At the outside, we hear the song Fil Bahr, which, before reaching its melancholy conclusion about the fleeting nature of love, declines the word for "moon" in 28 different inflections. This belongs to the Arab genre of improvisation known as layali, which involves using a multitude of variations of the word layla, meaning "night." By making reference to this in the title of his film, Akram Zaatari, a Lebanese visual artist and curator, is suggesting that, in art, form is just as important as content. There is another equally obvious allusion to Tales From a Thousand and One Nights, the one box-inside-another structure of which is mirrored in the film. Twenty-Eight Nights and a Poem is the story of a photography studio called Scheherazade that was founded in 1953 in the director's hometown, as well as a collective portrait of the town's residents and their customs. In addition, it is a reflection on the subject of the reproduction of images through the now seldom-used method of flipping images from negatives, as well as, in a broader sense, the reproduction of cultural practices.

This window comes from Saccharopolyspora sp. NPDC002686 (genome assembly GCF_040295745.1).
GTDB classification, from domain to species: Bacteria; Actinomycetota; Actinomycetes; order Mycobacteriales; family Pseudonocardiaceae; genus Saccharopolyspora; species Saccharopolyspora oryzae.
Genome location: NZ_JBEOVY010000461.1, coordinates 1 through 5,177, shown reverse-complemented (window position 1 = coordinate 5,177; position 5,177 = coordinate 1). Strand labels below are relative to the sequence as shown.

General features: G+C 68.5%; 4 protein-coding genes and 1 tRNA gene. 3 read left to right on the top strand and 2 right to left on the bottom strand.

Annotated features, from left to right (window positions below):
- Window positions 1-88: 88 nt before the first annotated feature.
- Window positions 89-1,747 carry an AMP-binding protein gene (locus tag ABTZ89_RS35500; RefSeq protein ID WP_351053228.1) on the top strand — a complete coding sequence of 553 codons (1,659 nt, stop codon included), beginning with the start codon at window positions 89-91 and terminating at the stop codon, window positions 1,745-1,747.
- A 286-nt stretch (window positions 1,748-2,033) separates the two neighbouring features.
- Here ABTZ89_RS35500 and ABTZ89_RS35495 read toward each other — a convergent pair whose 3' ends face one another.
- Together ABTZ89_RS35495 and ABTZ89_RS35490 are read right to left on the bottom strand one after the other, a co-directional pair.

Berlinale Forum 2015 - Think Film Special Mention
He has produced more than forty videos, a dozen books, and countless installations of photographic material, all pursuing a range of interconnected themes, related to excavation, political resistance, the circulation of images in times of war, and the theory and practice of archives. He has played a critical role in developing Beirut’s contemporary art scene. In 1997 he was a co-founder of the Arab Image Foundation, a organization devoted to the research and study of photography in the region. Zaatari represented Lebanon at the Venice Biennial in 2013. He was part of Documenta (13) in 2012.
1997 All Is Well on the Border
2003 This Day
2011 Her + Him (short)
2013 Letter to A Refusing Pilot (short)
2014 Beirut Exploded Views